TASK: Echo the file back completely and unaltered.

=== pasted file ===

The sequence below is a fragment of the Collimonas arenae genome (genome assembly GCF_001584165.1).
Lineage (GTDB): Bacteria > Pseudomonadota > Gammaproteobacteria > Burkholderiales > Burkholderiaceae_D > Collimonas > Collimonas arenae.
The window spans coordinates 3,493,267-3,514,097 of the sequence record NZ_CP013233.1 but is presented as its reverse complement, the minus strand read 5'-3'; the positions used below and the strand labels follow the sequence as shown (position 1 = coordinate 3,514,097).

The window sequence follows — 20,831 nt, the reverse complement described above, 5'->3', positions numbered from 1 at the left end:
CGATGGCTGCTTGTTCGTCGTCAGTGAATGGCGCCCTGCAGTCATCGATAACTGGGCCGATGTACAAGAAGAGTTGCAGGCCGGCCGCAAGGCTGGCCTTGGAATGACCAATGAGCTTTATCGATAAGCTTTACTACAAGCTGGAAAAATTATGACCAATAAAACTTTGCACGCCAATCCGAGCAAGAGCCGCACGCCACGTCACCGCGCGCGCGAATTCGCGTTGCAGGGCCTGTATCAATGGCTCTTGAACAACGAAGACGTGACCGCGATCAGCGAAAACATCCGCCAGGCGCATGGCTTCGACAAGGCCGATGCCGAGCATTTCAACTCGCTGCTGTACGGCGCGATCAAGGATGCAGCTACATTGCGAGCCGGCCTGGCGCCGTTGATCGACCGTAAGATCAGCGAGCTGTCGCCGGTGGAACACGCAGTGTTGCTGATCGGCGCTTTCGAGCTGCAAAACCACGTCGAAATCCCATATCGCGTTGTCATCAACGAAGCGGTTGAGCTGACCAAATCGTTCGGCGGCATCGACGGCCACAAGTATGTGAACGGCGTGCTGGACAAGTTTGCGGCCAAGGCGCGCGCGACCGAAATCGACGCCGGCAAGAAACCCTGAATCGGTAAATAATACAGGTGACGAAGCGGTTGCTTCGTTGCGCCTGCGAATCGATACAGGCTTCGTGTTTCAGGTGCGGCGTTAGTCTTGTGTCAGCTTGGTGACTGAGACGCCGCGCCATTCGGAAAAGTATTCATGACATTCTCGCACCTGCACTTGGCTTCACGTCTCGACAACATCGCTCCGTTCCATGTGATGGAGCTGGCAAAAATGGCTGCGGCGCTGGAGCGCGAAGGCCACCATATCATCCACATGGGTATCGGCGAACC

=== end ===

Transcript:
The sequence below is a fragment of the Collimonas arenae genome (genome assembly GCF_001584165.1).
Lineage (GTDB): Bacteria > Pseudomonadota > Gammaproteobacteria > Burkholderiales > Burkholderiaceae_D > Collimonas > Collimonas arenae.
The window spans coordinates 3,493,267-3,514,097 of the sequence record NZ_CP013233.1 but is presented as its reverse complement, the minus strand read 5'-3'; the positions used below and the strand labels follow the sequence as shown (position 1 = coordinate 3,514,097).

The window sequence follows — 20,831 nt, the reverse complement described above, 5'->3', positions numbered from 1 at the left end:
CGATGGCTGCTTGTTCGTCGTCAGTGAATGGCGCCCTGCAGTCATCGATAACTGGGCCGATGTACAAGAAGAGTTGCAGGCCGGCCGCAAGGCTGGCCTTGGAATGACCAATGAGCTTTATCGATAAGCTTTACTACAAGCTGGAAAAATTATGACCAATAAAACTTTGCACGCCAATCCGAGCAAGAGCCGCACGCCACGTCACCGCGCGCGCGAATTCGCGTTGCAGGGCCTGTATCAATGGCTCTTGAACAACGAAGACGTGACCGCGATCAGCGAAAACATCCGCCAGGCGCATGGCTTCGACAAGGCCGATGCCGAGCATTTCAACTCGCTGCTGTACGGCGCGATCAAGGATGCAGCTACATTGCGAGCCGGCCTGGCGCCGTTGATCGACCGTAAGATCAGCGAGCTGTCGCCGGTGGAACACGCAGTGTTGCTGATCGGCGCTTTCGAGCTGCAAAACCACGTCGAAATCCCATATCGCGTTGTCATCAACGAAGCGGTTGAGCTGACCAAATCGTTCGGCGGCATCGACGGCCACAAGTATGTGAACGGCGTGCTGGACAAGTTTGCGGCCAAGGCGCGCGCGACCGAAATCGACGCCGGCAAGAAACCCTGAATCGGTAAATAATACAGGTGACGAAGCGGTTGCTTCGTTGCGCCTGCGAATCGATACAGGCTTCGTGTTTCAGGTGCGGCGTTAGTCTTGTGTCAGCTTGGTGACTGAGACGCCGCGCCATTCGGAAAAGTATTCATGACATTCTCGCACCTGCACTTGGCTTCACGTCTCGACAACATCGCTCCGTTCCATGTGATGGAGCTGGCAAAAATGGCTGCGGCGCTGGAGCGCGAAGGCCACCATATCATCCACATGGGTATCGGCGAACC